Toyota and the National Audubon Society today announced that 2013 Toyota TogetherGreen Fellowships would be awarded to Prescott College Ph.D. candidates Chiara D’Amore and Clare Hintz. After a competitive nationwide selection process, Chiara and Clare were both selected for the yearlong fellowship program and each will receive a $10,000 grant.
Audubon and Toyota select 40 high-potential conservation leaders to receive Toyota TogetherGreen Fellowships each year. With their $10,000 grants, Toyota TogetherGreenFellows conduct community projects to engage diverse audiences in habitat, water, or energy conservation. In addition to receiving support to help launch their conservation initiatives, Toyota TogetherGreen Fellows also benefit from specialized training and membership in a diverse national network of conservation professionals.
Chiara will launch the Columbia Families in Nature (CFIN) project, providing fun, community oriented opportunities two to three times a month for busy families to take the time to be together in nature in Columbia, Maryland. According to Chiara, time in nature facilitates parent-child connection and sensitive interactions as the parent and child share appreciation of nature’s simple wonders. By connecting families with nearby nature, the goal of CFIN is to: help foster a greater sense of place and connection with the community; enhance environmental awareness and action with a focus on habitat, water, and energy conservation; promote the health and wellbeing of participants; and help strengthen family bonds.
Clare will launch a project to identify, capture, and share the stories of 12 to 20 women farmers in the Upper Midwest whose practices provide role models of sound agroecology, civic engagement, and economic viability; in other words what is referred to as “regenerative agriculture.” The stories will form the basis of a traveling arts exhibit, website, public talks, and new curriculum for conservation-based agriculture education. According to Clare, women farmers are more likely to practice conservation than their male counterparts. She sees a huge opportunity in the study of agriculture, explaining that while agriculture is a global contributor to biodiversity loss and climate change, it also provides a massive opportunity to protect native habitats and species and to sequester greenhouse gases.
“Toyota TogetherGreen Fellows help people engage with nature. They look like America: diverse, passionate and patriotic,” said Audubon President and CEO David Yarnold. “They are environmental heroes and we’re excited to give them a chance to invent the future.”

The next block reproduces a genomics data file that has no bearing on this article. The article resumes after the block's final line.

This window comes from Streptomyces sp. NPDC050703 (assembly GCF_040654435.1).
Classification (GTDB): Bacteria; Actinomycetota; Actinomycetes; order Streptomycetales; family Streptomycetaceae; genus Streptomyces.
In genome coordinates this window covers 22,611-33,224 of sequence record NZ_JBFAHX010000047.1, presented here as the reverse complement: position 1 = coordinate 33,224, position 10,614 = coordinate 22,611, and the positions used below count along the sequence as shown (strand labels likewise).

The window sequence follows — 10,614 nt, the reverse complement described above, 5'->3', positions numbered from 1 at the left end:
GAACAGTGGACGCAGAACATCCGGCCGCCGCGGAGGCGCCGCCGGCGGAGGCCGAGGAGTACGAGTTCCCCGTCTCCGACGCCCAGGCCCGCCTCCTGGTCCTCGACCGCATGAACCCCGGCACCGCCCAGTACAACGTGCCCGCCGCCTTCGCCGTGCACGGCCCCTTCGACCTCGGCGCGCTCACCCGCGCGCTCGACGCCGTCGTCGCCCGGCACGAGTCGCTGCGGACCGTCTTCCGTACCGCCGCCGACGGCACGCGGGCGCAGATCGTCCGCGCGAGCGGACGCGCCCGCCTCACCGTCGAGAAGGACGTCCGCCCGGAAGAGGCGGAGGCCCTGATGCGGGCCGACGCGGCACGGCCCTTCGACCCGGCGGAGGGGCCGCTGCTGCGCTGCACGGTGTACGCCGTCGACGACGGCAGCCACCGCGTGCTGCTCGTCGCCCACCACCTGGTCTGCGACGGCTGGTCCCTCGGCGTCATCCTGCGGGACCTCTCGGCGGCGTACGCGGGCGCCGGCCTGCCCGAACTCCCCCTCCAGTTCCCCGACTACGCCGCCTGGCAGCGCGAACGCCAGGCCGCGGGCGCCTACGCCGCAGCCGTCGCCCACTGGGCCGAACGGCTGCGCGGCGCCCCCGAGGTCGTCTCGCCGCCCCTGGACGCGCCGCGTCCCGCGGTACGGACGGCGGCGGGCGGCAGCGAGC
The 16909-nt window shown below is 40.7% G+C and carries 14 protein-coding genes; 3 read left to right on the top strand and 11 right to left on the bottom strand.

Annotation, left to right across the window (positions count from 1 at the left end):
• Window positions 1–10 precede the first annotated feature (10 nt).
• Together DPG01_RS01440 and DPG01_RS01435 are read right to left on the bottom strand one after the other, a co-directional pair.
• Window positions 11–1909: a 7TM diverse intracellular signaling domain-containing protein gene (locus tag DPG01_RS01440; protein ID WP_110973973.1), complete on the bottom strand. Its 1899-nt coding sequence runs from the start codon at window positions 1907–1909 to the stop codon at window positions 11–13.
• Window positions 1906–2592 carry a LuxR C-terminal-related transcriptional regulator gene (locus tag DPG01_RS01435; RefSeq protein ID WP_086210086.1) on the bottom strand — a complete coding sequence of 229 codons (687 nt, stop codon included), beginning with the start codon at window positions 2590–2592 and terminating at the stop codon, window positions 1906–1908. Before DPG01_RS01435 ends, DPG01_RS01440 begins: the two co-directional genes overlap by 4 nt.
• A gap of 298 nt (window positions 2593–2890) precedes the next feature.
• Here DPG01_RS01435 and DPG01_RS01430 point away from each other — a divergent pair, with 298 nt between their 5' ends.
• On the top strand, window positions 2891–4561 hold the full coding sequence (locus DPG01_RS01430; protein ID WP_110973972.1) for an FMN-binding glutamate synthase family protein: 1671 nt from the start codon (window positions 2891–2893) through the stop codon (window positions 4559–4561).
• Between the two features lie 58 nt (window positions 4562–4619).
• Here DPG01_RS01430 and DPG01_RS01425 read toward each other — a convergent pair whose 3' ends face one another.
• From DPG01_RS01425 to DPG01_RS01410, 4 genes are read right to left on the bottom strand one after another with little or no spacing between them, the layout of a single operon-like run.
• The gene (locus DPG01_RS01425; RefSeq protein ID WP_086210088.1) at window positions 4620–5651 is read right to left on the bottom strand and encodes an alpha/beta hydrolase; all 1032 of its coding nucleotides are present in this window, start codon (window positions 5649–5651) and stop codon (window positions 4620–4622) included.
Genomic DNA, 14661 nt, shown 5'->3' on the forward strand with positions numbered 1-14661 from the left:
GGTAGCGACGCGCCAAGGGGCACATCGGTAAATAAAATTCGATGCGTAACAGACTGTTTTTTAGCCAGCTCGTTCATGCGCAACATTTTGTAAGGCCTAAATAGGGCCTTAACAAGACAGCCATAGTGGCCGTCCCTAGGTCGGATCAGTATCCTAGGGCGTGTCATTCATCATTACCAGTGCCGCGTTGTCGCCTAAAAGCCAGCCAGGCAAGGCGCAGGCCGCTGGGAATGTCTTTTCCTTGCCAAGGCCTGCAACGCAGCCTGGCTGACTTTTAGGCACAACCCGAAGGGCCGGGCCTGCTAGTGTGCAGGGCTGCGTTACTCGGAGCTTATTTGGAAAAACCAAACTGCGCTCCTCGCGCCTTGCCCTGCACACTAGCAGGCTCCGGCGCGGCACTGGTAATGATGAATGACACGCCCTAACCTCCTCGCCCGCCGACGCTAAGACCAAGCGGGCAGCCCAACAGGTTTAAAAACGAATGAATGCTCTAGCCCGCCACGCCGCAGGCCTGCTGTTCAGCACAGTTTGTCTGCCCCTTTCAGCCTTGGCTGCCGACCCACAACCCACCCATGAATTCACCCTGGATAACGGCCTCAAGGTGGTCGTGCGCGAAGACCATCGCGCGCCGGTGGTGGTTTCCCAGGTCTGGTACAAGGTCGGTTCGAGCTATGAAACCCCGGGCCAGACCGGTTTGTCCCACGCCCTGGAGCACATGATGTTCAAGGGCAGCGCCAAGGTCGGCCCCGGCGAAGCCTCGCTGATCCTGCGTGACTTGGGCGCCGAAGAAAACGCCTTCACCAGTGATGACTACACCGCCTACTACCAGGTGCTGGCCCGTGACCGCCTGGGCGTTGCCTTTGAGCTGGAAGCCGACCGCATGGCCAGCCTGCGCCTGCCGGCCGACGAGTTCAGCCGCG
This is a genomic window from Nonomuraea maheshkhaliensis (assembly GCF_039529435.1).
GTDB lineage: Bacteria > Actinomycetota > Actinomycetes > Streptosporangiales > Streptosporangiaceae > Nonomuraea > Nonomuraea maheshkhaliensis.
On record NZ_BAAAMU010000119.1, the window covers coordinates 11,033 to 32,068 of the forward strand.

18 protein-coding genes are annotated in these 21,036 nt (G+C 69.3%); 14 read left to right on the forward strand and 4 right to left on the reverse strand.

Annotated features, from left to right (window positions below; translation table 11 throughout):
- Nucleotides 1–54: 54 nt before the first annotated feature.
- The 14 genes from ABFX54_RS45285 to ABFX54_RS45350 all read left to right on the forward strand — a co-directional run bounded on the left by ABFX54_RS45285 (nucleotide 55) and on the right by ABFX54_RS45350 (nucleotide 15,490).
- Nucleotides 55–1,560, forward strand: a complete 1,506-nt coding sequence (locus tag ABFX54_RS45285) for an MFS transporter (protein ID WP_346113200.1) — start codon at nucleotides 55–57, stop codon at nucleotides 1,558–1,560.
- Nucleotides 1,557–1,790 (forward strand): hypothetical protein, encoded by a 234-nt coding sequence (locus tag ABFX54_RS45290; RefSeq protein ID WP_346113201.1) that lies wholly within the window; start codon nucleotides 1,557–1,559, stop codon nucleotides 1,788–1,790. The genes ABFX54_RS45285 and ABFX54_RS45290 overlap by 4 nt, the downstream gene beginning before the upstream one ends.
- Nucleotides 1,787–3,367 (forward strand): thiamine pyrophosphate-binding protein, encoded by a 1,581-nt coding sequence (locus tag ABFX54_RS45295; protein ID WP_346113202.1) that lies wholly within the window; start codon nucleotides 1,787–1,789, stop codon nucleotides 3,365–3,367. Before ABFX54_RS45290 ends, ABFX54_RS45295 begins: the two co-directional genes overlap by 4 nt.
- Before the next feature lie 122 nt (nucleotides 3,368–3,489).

In 2012, Jeremy Solin, was the first Prescott Ph.D. student to be awarded an Audubon Toyota TogetherGreen Fellowship. He created the Faces & Places of Northern Wisconsin project to help develop a biocultural identity in the region. The ongoing project includes video interviews with community leaders and a youth art contest. These videos are posted on the Northern Tier Commonwealth website and are being shared on the Faces & Places of Northern Wisconsin Facebook page as well. The youth art contest is continuing into its second year encouraging youth to develop and express their connection to the natural and human communities in Northern Wisconsin.
“It is quite impressive that three of the people chosen for this award in the past two years are students in our sustainability education doctoral program,” says Graduate Faculty Chairperson Denise Mitten. “Of course, the fact that ours is a hybrid distance program means that we draw students from all over the country, and world.
“Key benefits, aside from the results of the actual projects our students carry out, are the connections they will build and for others to see possibilities in what they accomplish. Sustainability at all levels and in all areas is sustained through connections.”
The Toyota TogetherGreen Fellowship Program invests in conservation leaders of all backgrounds, providing them with resources, visibility and a growing peer network to help them lead communities nationwide to a healthier environmental future. Since 2008, 240 conservation leaders from across the country have been awarded Toyota TogetherGreen Fellowships. They have engaged nearly 150,000 people in a wide variety of conservation efforts nationwide.
A complete list of 2013 Toyota TogetherGreen Fellows and details about their conservation projects can be found at www.togethergreen.org/fellows.
About Prescott College:
Prescott College is nationally-acclaimed, offering competency based programs in the liberal arts and professional disciplines with a focus on interdisciplinary and experiential education in six general areas: Environmental Studies, Human Development and Psychology, Education, Arts and Letters, Adventure Education, and Cultural and Regional Studies. A private, non-profit, four-year college, Prescott College offers bachelor’s, master’s and doctoral degrees in an on-campus and limited residency format. www.prescott.edu.
About Toyota TogetherGreen
Toyota and the National Audubon Society launched the Toyota TogetherGreen initiative in 2008 to foster diverse environmental leadership and invest in innovative conservation ideas. Toyota TogetherGreen funding recipients have improved more than 30,000 acres of habitat, mobilized 420,000 individuals, conserved 15 million gallons of water and leveraged $10.5 million in volunteer hours. For more information, visit www.togethergreen.org.